We will deliver this workstream in support with the following focus areas:
There is a global shortage of AI specialists needed who can use and operate the equipment. SMEs that specialize in one aspect don’t overlap with SMEs in AI, causing a gap in the AI skills required.
Some companies are reluctant to use AI technology (both corporate and members of the workforce) because of lack of training, education, or skills. Because AI can be new to operators, if there is insufficient change management and training, the technology might be neglected, or turned off.
There needs to be more willingness to try new things (in this case, technologies) because there is no single solution. When newer workforce comes to the industry, they expect cutting edge technology and availability (i.e., data availability), but they are not always available, so adaptability to different methods is needed.
Training courses, plans, and upskilling programs are all tools that were mentioned to help with this challenge.
We will deliver this workstream in support of the following focus areas:
One of the most important strategy pieces needed to successfully have AI technology implemented into an operation is to get executive buy-in. With the development of a strategic business case outlining the endpoint and goal of the technology, executive buy-in can be met along with strategic planning to ensure readiness.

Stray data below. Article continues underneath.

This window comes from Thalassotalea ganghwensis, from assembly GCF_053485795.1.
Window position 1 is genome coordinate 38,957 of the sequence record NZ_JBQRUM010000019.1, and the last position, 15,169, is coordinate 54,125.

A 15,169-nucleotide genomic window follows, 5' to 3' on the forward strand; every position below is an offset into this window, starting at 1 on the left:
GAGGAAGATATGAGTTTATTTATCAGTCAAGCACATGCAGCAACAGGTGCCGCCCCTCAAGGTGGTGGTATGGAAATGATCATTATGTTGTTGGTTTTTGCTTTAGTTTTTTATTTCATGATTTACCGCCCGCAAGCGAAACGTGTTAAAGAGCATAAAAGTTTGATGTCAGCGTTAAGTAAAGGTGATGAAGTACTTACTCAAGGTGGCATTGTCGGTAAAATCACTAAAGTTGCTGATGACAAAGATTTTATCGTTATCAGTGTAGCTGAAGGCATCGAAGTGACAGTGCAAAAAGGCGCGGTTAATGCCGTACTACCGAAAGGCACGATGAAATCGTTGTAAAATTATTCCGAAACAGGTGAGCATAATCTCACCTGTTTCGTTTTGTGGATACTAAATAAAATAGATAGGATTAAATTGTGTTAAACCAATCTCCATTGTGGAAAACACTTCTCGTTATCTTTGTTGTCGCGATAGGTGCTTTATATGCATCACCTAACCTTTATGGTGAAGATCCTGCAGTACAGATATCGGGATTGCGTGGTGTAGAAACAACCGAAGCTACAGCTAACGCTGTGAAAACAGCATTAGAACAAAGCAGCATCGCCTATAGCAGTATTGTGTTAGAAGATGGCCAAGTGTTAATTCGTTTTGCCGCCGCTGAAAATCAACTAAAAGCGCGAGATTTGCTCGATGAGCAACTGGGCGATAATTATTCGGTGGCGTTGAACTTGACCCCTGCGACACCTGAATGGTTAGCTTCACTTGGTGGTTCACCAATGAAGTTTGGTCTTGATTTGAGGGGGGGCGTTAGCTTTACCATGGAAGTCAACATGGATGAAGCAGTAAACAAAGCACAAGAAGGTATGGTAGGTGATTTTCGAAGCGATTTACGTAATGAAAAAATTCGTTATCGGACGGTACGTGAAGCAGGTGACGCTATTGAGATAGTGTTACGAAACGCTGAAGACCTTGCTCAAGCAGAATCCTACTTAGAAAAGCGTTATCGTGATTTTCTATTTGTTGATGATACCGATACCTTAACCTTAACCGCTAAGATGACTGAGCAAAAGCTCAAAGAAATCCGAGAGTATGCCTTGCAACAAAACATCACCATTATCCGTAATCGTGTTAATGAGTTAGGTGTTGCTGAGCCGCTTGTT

We will deliver this workstream in support of the following focus areas:
The objective of this guideline is to provide best practices for data sharing based on existing initiatives for those within the mining industry so they can benefit from the opportunities of open data. This guideline was published in April 2022 and future work on this topic is being discussed by the Working Group. Read the guideline here
This white paper offers an overview of the process of planning for and implementing artificial intelligence (AI) solutions for mining companies. It addresses a variety of concerns, such as the challenge of establishing data infrastructure, apprehensions about the effect on the workforce and worries about failure after investing substantial time and funds into an AI project. Read the white paper here
The Artificial Intelligence Steering Committee reviewed the top priorities noted by GMG members throughout workshops held in 2022 and is currently working to determine upcoming projects that can benefit the industry and address the priority challenges.
OTHER ONGOING ACTIVITY